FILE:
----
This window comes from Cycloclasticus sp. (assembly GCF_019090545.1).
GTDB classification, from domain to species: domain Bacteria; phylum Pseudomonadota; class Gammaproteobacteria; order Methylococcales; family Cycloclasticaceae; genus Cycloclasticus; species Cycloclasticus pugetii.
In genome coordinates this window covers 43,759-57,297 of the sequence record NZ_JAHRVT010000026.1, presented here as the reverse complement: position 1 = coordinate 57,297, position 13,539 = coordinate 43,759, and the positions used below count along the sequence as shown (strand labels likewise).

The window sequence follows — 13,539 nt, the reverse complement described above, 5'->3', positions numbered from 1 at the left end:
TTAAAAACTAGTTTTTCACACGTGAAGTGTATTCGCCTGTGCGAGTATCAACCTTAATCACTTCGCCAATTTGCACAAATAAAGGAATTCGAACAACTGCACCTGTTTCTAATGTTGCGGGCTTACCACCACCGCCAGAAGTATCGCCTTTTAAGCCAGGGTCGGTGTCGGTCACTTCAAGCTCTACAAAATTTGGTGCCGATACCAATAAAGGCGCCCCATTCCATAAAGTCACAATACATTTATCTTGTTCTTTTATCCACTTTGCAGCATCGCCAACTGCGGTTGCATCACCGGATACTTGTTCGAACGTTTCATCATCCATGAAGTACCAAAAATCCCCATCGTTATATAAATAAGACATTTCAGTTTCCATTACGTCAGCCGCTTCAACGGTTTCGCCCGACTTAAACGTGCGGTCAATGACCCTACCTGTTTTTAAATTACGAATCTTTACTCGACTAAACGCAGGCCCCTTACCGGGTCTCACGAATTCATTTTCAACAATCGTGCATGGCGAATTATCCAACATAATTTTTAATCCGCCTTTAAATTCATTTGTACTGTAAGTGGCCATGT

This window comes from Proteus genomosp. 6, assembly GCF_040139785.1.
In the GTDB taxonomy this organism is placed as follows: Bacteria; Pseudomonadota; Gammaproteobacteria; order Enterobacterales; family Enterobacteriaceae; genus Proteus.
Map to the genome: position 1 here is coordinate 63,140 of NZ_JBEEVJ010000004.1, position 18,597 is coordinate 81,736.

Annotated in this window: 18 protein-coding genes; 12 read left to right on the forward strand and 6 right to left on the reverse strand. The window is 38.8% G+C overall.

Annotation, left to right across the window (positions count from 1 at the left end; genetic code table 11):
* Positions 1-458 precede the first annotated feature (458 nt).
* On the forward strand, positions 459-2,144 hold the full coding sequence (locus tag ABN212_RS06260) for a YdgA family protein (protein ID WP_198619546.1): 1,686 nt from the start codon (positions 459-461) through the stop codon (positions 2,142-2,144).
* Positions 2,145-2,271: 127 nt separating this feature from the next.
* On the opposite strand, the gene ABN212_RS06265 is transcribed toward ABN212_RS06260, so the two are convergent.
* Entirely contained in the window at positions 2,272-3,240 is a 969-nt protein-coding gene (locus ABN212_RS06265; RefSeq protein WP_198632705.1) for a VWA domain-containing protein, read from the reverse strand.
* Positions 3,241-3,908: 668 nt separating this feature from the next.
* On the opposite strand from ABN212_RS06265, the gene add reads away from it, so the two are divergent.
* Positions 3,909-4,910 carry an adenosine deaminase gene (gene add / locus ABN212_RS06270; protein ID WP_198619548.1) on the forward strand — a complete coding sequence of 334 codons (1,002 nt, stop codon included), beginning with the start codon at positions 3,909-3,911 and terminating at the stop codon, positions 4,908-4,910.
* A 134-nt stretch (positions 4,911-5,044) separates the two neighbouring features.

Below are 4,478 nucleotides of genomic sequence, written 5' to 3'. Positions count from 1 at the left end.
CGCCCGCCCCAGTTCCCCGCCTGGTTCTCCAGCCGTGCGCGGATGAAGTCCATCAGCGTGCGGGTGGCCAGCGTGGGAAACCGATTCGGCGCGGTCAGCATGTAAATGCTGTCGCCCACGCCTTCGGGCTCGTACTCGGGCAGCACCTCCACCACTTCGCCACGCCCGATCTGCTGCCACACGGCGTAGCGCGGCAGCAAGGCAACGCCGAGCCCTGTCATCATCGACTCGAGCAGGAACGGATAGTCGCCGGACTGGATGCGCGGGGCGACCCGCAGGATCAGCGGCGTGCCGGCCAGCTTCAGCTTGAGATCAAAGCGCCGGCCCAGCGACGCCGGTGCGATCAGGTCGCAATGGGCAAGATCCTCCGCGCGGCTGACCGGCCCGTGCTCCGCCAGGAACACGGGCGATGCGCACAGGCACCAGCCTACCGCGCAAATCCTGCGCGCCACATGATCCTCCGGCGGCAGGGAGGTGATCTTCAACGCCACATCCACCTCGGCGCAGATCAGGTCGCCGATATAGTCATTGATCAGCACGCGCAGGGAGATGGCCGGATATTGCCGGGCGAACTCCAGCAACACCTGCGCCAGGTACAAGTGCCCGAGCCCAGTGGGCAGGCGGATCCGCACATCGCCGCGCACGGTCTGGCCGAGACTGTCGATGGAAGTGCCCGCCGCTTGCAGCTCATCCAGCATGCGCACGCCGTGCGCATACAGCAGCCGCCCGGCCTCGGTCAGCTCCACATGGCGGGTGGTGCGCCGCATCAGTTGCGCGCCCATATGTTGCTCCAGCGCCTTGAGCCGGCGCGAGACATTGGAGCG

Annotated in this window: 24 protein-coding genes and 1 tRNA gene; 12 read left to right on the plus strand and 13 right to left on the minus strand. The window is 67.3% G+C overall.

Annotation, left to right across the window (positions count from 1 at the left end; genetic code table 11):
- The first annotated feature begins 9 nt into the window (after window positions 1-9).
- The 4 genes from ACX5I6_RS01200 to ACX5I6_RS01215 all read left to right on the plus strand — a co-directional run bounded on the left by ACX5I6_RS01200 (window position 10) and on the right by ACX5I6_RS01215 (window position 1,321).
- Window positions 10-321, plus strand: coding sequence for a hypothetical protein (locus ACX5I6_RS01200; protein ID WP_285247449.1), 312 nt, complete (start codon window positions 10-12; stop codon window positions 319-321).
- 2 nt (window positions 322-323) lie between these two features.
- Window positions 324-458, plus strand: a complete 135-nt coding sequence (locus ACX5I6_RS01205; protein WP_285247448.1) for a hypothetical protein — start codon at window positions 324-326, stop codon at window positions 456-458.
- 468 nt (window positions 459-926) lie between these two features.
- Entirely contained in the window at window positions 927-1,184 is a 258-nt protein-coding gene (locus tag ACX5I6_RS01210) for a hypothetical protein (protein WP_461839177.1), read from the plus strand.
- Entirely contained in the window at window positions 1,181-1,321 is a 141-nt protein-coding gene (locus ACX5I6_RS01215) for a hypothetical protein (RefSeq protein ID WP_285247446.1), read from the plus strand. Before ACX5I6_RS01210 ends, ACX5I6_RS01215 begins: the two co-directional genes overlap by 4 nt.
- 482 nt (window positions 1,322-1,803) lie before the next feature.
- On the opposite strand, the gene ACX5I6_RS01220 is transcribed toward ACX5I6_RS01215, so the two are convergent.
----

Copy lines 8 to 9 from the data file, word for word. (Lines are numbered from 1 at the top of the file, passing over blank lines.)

Map to the genome: position 1 here is coordinate 63,140 of NZ_JBEEVJ010000004.1, position 18,597 is coordinate 81,736.

Annotated in this window: 18 protein-coding genes; 12 read left to right on the forward strand and 6 right to left on the reverse strand. The window is 38.8% G+C overall.